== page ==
For the problem without a joker, we said that we are counting hands by accumulating terms of the form 4^5*C(n,k). We must now increase some of these terms to count the additional ways that some hands can be made with a joker. For example, the first number in each column reading across corresponds to the hands 5432A, K432A, KQ32A, KQT2A, and KQT7A. These hands can be made by substituting the joker for any of the low cards. Here is how to count each of these hands:

5432A: 4^5 + 5*4^4 since 5 cards can be the joker

K432A: 4^5 + 4*4^4 since 4 cards can be the joker

KQ32A: 4^5 + 3*4^4 since 3 cards can be the joker

KQT2A: 4^5 + 2*4^4 since 2 cards can be the joker

KQT7A: 4^5 + 1*4^4 since 1 card can be the joker

The 4^5 counts the naturals since 5 cards can each be one of 4 suits, and the second term counts hands made with the joker.

The joker is always the lowest card not already in the hand. This means not all hands can be made with a joker. Only hands with an A can made with a joker, since if there is no A, then the joker becomes the A. The hands with no A are counted as in the previous problem, except now the terms become 4^5*C(n-1,k) where the n-1 accounts for the fact that we can't choose an A. The following are the remaining general cases and how they are counted. Note the similarities to the examples above. The ' symbol indicates NOT. For example, A2' means the hand contains an A but not a 2.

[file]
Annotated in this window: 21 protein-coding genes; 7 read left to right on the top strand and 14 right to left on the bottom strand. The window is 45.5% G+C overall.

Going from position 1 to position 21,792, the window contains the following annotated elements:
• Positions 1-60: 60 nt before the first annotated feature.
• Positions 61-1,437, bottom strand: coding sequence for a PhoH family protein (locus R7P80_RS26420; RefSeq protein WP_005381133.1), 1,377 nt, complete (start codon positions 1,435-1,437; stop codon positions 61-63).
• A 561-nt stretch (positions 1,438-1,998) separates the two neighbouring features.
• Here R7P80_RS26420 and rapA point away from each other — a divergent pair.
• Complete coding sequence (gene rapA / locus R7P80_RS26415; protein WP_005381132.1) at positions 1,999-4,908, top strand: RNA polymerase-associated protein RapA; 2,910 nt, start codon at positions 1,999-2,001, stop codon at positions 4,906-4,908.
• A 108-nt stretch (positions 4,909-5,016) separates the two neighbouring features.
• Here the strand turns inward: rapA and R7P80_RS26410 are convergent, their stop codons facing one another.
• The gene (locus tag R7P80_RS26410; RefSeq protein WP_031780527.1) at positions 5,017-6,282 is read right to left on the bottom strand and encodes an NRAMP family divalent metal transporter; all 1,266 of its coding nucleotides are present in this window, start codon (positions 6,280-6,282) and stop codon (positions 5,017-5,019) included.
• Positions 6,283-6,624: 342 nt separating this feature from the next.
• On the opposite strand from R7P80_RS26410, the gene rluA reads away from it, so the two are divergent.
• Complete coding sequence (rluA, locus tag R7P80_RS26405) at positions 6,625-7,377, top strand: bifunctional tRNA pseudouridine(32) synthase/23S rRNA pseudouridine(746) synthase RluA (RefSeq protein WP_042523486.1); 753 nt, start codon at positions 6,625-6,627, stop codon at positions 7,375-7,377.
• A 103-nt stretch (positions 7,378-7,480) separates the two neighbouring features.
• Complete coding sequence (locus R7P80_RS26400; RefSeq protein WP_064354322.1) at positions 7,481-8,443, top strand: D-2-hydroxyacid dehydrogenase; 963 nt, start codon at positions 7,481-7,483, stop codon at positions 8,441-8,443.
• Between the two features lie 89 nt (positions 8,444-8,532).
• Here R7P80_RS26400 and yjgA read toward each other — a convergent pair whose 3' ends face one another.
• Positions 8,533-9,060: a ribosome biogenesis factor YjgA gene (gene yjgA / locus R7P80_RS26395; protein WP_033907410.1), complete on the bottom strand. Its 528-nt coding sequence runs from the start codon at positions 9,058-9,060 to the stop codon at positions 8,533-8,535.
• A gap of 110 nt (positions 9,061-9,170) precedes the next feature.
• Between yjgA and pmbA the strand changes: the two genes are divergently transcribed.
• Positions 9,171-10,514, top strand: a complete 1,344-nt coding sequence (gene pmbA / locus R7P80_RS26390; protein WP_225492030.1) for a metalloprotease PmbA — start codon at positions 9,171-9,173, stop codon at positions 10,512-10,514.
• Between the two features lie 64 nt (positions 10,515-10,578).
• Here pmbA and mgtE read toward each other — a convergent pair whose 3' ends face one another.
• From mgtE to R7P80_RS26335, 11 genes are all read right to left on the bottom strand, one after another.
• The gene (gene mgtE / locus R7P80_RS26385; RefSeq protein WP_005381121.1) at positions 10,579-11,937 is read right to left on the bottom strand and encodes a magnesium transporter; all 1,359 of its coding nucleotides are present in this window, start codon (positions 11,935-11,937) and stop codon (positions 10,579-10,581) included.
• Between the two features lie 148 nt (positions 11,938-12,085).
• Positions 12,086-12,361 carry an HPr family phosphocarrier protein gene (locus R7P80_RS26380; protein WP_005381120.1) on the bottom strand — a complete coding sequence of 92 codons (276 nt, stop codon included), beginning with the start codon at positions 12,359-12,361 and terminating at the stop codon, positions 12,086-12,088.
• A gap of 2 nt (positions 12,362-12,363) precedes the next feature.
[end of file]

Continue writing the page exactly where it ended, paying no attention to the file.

no A: 4^5*C(n-1,k)

A2': (4^5 + 1*4^4)*C(n-2,k-1)

A23': (4^5 + 2*4^4)*C(n-3,k-2)

A234': (4^5 + 3*4^4)*C(n-4,k-3)

A2345': (4^5 + 4*4^4)